Let's create a new Gallery!

Topics: Announcements
May 22, 2015 at 11:25 PM
We've discussed this before: we need a new and improved Gallery. I'm sure there were other discussions but I could find only this one: https://youtu.be/xOL1tk10f8c?t=20m36s

So what's the issue with the current Gallery? The most painful points seem to be that:
  • you have to create module/theme packages and upload them to the Gallery (and keep these up to date) to publish an extensions and
  • it's hard to tell whether an extension is compatible with a certain version of Orchard.
Then let's create a Gallery that (on top of what is there today) as a start has solutions for these two issues!

Instead of package uploads we could have source control integration: similar to what the Media Theme on DotNest does you'd give it a URL to a zip file containing the extension's code and there would be a webhook to call when you want the Gallery to fetch, package and publish your extension. This is a provider-agnostic way of setting up automatic publish from source control (works with anything if there's a zip to download). E.g. for a GitHub repo you'd do the following:
  1. Configure the URL of the source download of a branch (e.g. https://github.com/OrchardCMS/Orchard/archive/master.zip for Orchard's master branch) on the Gallery. This would be a third option besides uploading a package and specifying a package URL under https://gallery.orchardproject.net/Contribute/NewSubmission.
  2. You get a secure API endpoint unique to your extensions. You configure a GitHub webhook to call that API endpoint every time you push to your repository. Similarly webhooks are available on Bitbucket.
  3. When you push to the repo and update the branch used for Gallery publishing the Gallery downloads the zip, updates the displayed details from the manifest file, creates a nupkg and makes it available for download, just as today.
For version compatibility the task can be outsourced to users by having a vote feature similar to that of the Wordpress Plugin Directory (see e.g. here at the bottom right: https://wordpress.org/plugins/wp-super-cache/).

We at Lombiq can undertake to do the following tasks, in this order:
  1. Take the current code of the Gallery and update everything to be compatible with and make use of the new features of Orchard 1.9. That is, if the Gallery code can be re-used.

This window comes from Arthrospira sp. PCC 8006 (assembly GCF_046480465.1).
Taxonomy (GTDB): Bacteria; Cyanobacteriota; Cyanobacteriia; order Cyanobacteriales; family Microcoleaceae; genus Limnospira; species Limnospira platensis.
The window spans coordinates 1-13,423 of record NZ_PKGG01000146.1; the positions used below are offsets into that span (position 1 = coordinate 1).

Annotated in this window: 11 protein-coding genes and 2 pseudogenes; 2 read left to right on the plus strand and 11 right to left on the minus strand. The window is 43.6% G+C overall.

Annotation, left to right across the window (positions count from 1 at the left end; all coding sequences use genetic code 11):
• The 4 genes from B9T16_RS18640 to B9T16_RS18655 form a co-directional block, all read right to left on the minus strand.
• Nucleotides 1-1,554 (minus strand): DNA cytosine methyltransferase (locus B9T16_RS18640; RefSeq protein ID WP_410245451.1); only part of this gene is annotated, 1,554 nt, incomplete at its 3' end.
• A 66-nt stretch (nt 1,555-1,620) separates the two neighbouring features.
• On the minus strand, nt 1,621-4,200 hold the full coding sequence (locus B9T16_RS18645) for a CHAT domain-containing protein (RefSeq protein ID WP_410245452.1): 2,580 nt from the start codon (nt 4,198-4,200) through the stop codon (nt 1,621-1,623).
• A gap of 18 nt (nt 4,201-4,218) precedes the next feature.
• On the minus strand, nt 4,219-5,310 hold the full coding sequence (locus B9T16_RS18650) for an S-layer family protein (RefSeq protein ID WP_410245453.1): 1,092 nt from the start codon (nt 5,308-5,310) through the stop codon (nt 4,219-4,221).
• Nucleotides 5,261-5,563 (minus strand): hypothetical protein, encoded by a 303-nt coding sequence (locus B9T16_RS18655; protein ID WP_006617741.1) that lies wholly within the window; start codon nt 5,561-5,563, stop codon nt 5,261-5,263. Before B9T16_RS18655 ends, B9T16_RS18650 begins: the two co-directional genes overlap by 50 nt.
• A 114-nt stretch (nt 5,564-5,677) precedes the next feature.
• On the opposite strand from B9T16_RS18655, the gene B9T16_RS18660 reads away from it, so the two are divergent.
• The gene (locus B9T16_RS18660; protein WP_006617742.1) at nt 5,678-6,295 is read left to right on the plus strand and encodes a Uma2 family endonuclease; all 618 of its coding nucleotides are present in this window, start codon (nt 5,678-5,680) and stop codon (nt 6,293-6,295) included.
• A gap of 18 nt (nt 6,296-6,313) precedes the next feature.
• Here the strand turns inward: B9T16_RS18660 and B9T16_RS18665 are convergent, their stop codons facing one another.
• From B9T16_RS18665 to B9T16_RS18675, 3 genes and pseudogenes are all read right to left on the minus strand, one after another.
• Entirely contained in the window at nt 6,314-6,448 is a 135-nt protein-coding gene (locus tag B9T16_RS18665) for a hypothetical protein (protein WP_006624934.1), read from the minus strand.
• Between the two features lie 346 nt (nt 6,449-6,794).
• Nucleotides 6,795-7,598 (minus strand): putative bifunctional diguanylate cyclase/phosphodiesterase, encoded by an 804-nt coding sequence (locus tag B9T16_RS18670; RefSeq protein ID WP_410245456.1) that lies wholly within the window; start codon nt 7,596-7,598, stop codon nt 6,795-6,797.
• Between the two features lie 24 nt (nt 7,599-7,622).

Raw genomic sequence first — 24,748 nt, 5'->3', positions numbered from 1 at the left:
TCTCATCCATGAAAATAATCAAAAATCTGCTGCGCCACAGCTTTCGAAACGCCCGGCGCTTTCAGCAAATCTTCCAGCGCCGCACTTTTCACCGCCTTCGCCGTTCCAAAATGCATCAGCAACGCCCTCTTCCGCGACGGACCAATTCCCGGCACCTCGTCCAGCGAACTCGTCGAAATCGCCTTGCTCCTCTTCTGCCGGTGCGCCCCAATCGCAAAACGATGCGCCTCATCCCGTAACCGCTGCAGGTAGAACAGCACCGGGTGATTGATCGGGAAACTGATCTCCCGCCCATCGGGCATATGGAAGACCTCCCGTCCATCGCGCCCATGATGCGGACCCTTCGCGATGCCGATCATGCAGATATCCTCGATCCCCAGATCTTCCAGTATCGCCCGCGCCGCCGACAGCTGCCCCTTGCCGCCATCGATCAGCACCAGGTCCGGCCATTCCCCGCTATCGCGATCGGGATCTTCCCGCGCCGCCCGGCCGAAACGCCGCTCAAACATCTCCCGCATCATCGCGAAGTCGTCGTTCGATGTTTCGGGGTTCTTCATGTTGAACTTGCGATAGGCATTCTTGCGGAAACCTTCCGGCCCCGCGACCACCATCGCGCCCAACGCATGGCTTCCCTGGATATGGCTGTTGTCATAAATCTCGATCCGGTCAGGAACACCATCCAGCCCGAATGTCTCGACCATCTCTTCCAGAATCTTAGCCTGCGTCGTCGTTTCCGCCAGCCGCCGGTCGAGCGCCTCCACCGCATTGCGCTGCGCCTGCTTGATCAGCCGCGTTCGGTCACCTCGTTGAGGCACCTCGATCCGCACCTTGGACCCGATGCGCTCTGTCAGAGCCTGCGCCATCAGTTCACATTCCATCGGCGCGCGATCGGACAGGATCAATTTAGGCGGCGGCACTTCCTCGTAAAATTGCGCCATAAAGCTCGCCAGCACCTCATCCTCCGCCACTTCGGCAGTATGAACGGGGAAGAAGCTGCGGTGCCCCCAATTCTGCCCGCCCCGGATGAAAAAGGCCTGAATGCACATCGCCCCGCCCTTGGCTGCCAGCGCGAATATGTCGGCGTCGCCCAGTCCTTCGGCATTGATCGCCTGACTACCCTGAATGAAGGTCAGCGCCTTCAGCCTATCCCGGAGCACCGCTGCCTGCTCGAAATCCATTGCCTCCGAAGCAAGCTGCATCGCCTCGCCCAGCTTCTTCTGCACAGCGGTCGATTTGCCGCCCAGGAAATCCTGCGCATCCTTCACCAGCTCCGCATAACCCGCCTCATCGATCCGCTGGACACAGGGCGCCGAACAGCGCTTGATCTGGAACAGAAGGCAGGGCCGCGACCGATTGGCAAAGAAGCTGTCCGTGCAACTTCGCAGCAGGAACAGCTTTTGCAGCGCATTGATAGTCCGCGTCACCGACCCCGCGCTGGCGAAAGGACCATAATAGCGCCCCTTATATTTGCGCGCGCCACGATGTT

2. Host a public test version.
  3. Implement source control integration.
  4. Implement version compatibility voting feature.
If nobody has anything against it we can start, we'd only need access to the current source of the Gallery. Let's stay focused now and don't care about e.g. the Gallery's design but let's try to make it up-to-date first and implement these two crucial new features. Then we can talk about any other improvements.
May 23, 2015 at 9:29 AM
A few thoughts.
  • Why link to a zip? Surely this leads to build outputs being stored in source control, which is not ideal. I can see that for those debs that do not have access to a CI environment like Team City that this might be a quick way. Alternatives include just pointing at a source location, but I guess there might be concerns that the gallery server might have more work to do then. As long as it is also possible to support direct package upload (via API) then you support both models
  • The closer that the format is to a basic nuget package the better.
  • We are probably in the minority of use cases, but a private gallery would potentially be far more useful to us than a public one, as our modules are all bespoke and commercially sensitive. Again if the gallery was a completely standard nuget feed, then we could make our own decision how to host, as long as the orchard admin tools ( UI and command line) understand a plain nuget server. presenting and filtering packages becomes only about understanding their meta data (e.g module.txt). Within orchard. You could even have an orchard module that then acts as a gallery server front to a nuget feed, with a site recipe to match.
May 23, 2015 at 11:01 AM
The zip file would be the full source zipped up, i.e. what source control providers (e.g. GitHub, Bitbucket) commonly automatically make available (again, on GitHub this is the "Download ZIP" button) and what version control systems commonly have implemented somehow (i.e. archiving). This wouldn't be an Orchard extension nupgkg, just a plain zip (the package would be created by the Gallery automatically). Because of this you don't need to store zips in source control and you don't need build support.

Ideally the Gallery would be an up to date NuGet feed, yes. It started as such but the NuGet library in Orchard being a very old one I guess it's now out of date. Updating this would be a later step, but for now we'd use Orchard's standard packaging services (that the packaging commands also do when you generate an extension package from the command line) which could then be updated in the future.

BTW privately I wouldn't use a Gallery server but rather share extensions via source control (think git submodules).

And it just came to my mind that the Gallery's source is on Codeplex, here: https://orchardgallery.codeplex.com/
May 23, 2015 at 1:09 PM